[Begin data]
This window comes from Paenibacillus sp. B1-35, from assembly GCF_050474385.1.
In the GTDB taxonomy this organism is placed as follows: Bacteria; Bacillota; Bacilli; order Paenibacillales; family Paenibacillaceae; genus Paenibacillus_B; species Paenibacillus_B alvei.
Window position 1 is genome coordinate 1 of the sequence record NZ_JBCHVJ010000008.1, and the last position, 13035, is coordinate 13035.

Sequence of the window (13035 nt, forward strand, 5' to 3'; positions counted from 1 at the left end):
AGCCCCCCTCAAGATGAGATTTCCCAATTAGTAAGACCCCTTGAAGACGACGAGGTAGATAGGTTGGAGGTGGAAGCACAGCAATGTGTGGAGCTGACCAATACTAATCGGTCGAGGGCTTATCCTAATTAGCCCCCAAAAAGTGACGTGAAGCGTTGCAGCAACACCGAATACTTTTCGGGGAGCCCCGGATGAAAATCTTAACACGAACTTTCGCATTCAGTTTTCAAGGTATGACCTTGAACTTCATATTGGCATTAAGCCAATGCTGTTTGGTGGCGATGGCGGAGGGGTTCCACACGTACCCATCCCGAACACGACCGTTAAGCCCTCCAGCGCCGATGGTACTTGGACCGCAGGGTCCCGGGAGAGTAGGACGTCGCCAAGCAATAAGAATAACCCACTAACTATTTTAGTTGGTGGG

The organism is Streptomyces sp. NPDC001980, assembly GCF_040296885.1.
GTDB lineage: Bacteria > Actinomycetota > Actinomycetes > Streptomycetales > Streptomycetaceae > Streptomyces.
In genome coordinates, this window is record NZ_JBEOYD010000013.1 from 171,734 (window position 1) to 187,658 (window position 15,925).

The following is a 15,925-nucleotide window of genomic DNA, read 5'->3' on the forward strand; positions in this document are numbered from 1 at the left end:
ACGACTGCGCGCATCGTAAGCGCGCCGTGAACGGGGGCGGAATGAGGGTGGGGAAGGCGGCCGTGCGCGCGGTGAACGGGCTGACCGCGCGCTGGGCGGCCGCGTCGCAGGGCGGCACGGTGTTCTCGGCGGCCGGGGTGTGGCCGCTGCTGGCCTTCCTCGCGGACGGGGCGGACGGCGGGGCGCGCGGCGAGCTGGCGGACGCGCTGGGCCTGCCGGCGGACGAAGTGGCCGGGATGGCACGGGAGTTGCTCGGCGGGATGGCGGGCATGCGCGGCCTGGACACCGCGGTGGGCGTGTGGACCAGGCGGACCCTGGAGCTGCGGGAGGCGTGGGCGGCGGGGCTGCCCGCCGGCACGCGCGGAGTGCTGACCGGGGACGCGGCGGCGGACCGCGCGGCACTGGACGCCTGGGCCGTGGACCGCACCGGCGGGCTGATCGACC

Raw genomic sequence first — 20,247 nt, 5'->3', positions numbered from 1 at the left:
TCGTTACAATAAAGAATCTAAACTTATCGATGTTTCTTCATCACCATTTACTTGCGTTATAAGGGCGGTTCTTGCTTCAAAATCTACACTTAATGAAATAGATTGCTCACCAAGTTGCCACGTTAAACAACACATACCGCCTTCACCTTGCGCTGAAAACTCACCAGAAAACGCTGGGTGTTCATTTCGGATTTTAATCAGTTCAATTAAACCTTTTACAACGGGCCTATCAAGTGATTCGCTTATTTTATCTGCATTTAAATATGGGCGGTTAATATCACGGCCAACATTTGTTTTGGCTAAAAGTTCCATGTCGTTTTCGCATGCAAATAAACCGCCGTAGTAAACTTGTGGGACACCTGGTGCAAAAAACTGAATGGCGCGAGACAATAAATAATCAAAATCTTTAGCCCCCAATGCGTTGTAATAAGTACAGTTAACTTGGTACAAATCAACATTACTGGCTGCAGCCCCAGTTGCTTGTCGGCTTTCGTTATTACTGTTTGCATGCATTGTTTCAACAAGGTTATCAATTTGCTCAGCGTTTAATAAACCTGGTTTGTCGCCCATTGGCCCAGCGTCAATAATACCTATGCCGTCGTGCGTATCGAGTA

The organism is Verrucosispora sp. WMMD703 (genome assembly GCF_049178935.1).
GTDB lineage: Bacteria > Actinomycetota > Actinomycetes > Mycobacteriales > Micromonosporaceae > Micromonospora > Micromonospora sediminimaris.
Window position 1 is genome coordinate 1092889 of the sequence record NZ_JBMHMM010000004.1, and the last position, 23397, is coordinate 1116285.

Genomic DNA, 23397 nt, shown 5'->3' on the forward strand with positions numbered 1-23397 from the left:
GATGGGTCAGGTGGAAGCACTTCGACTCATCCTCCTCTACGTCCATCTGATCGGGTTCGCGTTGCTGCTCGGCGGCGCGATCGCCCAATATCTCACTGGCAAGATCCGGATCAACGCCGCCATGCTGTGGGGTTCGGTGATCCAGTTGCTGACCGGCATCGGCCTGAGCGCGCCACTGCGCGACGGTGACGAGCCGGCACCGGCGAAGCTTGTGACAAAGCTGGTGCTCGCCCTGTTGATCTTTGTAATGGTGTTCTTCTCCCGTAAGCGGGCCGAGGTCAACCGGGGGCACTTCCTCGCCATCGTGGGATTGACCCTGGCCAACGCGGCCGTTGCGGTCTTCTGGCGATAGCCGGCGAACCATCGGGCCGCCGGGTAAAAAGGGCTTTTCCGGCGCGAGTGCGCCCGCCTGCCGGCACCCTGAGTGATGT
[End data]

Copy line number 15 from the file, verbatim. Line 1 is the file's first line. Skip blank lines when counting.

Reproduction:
Window position 1 is genome coordinate 1092889 of the sequence record NZ_JBMHMM010000004.1, and the last position, 23397, is coordinate 1116285.